In the very next meeting, the former chairperson proposed that ALL committee members be issued a master key(s) on the basis, despite us a having a full time on-site manager, they might need to get into an apartment or anywhere else in the building to assist someone who might have fallen over in the shower or equally odd reasons.
As a non-committee member attending the meeting, I wasn’t allowed to speak about this until the meeting closed and a final motion had been passed to update the Master Key System and grant a master key(s) to the Chairperson and one other committee member – surprise, surprise, that key went to our former chairperson who’d originally held such a key and handed it in.
I’ve since written to our committee advising I’d believed they’d stepped over the mark passing a motion that involved significant security and privacy considerations for owners without owner consultation. I also advised if anyone but the building manager entered my apartment without my express permission will have trespassed on my property.
Answer: Do you want people you do not know to have access to your lot?
An oldie but a goodie.
My take on the Master Key System is that it is best that only one person has a master key. Usually, that person is best being the building manager, but if the committee wants to, then it should be one committee member only. The reality is that in a building with a manager, he or she is the one that will need it to get around to do whatever with it. A committee member usually doesn’t have the same need to get into common property facilities.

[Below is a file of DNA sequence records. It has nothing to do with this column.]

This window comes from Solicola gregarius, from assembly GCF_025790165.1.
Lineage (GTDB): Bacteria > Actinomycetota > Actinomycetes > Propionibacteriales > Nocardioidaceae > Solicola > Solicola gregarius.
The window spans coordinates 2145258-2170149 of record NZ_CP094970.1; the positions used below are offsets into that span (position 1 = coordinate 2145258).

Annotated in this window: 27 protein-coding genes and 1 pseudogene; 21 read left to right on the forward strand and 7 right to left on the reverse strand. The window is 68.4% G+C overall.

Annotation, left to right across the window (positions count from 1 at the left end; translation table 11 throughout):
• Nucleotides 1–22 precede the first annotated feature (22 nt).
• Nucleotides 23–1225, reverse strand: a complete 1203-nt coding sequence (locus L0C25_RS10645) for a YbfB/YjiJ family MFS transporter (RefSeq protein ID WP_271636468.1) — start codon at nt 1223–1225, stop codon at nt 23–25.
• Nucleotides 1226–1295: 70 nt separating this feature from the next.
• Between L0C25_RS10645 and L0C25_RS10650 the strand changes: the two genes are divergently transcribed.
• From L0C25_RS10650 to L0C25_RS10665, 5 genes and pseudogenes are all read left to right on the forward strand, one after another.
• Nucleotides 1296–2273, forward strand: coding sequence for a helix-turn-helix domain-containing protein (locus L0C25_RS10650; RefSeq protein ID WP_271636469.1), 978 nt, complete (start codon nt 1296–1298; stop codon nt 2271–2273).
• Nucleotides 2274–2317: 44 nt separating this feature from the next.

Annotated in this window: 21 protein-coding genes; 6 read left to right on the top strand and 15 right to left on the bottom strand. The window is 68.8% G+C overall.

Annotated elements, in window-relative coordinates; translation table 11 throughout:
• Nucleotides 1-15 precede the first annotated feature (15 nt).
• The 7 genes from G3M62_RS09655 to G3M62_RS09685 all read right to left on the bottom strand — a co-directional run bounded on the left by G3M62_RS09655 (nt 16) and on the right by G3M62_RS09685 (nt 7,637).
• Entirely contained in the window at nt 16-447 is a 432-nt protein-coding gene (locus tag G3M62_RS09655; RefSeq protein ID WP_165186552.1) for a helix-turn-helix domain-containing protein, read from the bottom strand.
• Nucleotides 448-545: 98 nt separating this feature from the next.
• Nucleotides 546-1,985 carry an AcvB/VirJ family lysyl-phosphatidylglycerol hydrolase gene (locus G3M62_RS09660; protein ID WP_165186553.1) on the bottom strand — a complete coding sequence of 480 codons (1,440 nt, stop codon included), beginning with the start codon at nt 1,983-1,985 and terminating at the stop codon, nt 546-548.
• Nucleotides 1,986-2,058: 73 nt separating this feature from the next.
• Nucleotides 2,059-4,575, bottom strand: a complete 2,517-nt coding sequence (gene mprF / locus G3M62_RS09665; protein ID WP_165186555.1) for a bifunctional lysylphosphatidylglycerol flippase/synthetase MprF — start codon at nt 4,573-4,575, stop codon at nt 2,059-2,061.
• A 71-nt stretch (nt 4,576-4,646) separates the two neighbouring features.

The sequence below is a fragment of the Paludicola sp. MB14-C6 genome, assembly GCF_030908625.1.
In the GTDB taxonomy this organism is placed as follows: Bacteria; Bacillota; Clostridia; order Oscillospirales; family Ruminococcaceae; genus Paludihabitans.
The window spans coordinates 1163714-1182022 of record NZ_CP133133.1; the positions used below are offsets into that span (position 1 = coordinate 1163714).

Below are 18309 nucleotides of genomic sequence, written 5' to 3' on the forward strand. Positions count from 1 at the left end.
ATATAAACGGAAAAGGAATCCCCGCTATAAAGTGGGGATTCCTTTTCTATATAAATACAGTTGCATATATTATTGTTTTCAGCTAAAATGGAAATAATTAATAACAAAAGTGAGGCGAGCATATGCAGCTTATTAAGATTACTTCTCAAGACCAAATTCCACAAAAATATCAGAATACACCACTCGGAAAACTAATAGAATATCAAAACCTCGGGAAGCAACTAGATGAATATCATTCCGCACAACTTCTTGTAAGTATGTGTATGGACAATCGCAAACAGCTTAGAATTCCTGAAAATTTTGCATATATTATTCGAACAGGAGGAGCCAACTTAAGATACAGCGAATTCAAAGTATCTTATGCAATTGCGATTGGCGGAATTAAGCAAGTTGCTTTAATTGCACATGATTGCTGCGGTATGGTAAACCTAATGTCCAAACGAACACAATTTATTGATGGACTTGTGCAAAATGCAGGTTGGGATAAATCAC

The reason that only one person should have it is that a single person is accountable for the use of it. If there are several master keys floating around, anyone holding one of them can get in anywhere. If something untoward was to happen (i.e. theft etc) there would be no ability to hold anyone accountable for that. If there was only one master key, it is pretty obvious who used it – or allowed access to it for use.
In addition, if a master key is lost, the cost of rekeying can potentially be large. With more master keys lurking around, the prospects of losing one increase.
There is almost never going to be a need to access a lot urgently. There is a mechanism under the Act to allow access for bodies corporate to lots. If there is a fear that someone has fallen over in the shower etc, that is what the police are for. No one should ever enter a lot without the permission of the owner. A committee member has no right to do so at all, and a resident manager may have a right to do so for lots they manage for the owner under a proper letting authority subject to the tenancy arrangement that is in place. But for owners who do not rent their units through the manager, there is no right for anyone associated with the body corporate to just access their lot.
As an aside, my parents live in a unit and at one stage they were quite sure someone used a master key to access their lot. They installed an additional lock in their door which then required another key to open it which ensured that only they could access their lot. Leaving aside the fact that the door was common property, and whatever fire safety issues they then might not comply with, they feel much more secure. The circumstances described which we are responding to would only drive them to be happier with their decision.
To me it comes down to a pretty simple question – do you want people you do not know to have access to your lot?
This post appears in Strata News #107
Have a question about your Master Key System or something to add to the article? Leave a comment below.